On Friday morning we set out on foot to the trout farm across the street to catch lunch and another form of inspiration for our poetry. I was dubious about the latter, and this time complete inexperience coupled with a little squeamishness mitigated my enthusiasm for another field trip. But I wasn’t about to miss out on any bit of the extraordinary adventure this week was shaping up to be. This excursion as it turned out was every bit as productive of verses as our trip to the art museum had been. It pushed, pulled and stretched us in unexpected directions, broke down barriers, let off steam, delighted and appalled us all at once. On one side of the pond, a hysterical vignette involving a worm. No way to keep up appearances when faced with breaking off a piece of wriggling worm for your hook.
Elsewhere our youngest member and our only vegetarian quietly dropped her hook into the water and pulled up the first fish. All flocked to her side for instruction. A soft-hearted carnivore couldn’t bring herself to fish, but compassionately stood by to move catch buckets out of the burning sun. Soon she was carrying our catch to the reception counter for speedy beheading.
A lasting moment occurred for me when we had to call over a staff boy to extract the hook from one poor fish. In the process blood spewed all over Britta’s white tee shirt:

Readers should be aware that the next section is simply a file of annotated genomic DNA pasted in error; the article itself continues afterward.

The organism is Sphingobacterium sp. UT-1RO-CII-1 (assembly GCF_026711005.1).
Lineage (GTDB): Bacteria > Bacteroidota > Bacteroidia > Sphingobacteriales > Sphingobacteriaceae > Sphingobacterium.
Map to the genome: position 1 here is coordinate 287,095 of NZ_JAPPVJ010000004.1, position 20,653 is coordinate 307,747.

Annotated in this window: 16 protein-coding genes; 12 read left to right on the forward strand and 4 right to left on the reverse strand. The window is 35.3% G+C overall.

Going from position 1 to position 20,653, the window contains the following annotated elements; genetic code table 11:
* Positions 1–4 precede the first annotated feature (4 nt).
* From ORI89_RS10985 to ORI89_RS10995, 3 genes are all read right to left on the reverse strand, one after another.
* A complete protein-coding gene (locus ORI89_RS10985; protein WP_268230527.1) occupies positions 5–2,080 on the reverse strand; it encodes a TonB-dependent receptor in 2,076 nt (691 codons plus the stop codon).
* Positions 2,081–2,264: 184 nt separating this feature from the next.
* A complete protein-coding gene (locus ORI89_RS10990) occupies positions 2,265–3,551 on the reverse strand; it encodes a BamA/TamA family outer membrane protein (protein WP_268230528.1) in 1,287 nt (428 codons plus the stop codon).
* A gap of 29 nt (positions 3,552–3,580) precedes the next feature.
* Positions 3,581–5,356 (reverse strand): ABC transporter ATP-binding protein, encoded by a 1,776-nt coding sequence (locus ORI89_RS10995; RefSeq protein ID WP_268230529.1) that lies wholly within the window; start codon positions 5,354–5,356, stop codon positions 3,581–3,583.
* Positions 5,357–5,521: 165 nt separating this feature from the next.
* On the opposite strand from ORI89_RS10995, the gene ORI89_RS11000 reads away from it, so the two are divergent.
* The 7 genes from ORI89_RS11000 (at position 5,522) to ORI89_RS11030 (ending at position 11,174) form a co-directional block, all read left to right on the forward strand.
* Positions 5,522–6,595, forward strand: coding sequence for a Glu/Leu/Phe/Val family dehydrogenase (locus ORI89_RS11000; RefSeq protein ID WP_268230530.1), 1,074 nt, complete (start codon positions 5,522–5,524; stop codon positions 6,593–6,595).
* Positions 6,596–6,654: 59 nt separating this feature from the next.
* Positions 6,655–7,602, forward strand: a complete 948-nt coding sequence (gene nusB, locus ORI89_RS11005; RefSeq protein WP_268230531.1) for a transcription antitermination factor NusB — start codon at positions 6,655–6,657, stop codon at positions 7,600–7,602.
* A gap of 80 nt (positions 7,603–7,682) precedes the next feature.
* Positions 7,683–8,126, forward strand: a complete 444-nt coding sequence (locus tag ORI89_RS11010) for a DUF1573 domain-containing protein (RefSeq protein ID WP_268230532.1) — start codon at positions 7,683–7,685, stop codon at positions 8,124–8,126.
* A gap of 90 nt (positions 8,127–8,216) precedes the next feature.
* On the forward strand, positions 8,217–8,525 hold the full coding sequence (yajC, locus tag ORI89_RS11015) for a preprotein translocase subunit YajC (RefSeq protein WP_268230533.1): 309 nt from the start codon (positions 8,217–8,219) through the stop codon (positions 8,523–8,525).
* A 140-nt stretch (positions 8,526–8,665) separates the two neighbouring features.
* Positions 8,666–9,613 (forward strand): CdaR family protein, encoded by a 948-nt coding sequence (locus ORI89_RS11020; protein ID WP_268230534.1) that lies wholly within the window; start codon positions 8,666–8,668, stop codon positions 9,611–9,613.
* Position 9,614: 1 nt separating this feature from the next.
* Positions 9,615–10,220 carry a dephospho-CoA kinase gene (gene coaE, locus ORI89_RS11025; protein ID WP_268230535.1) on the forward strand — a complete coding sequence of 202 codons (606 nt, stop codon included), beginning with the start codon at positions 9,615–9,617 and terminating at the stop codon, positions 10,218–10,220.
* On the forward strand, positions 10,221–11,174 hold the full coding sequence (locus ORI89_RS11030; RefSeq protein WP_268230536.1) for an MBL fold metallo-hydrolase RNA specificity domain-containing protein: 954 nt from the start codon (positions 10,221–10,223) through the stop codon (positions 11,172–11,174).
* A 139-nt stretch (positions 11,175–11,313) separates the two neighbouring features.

Piscatricem hamo piscis non prodis inhausto,
sed tunica indicat sanguine tincta nigro
Oh fish, having swallowed the hook, you don’t betray the girl who caught you,
but her shirt, stained with black blood, tells all.
None of this interfered with our appetite in the least; the fish Lauren grilled for our lunch vanished in seconds, and the verses kept on coming.
Hospitality and the Kitchen
While the only stated prerequisite for the workshop was a solid grasp of Latin grammar, that doesn’t begin to address the problem of cohesion. From the festive dinner at her house on the first evening, and even before, when she coordinated transportation to Ann Arbor, Gina established such a genuine and powerful atmosphere of welcome that it was impossible not to become involved in the success of the endeavor. Day after day, the group arrived punctually, mixed and mingled, paid exquisite attention, stepped up for chores, donated goods and services, tried everything.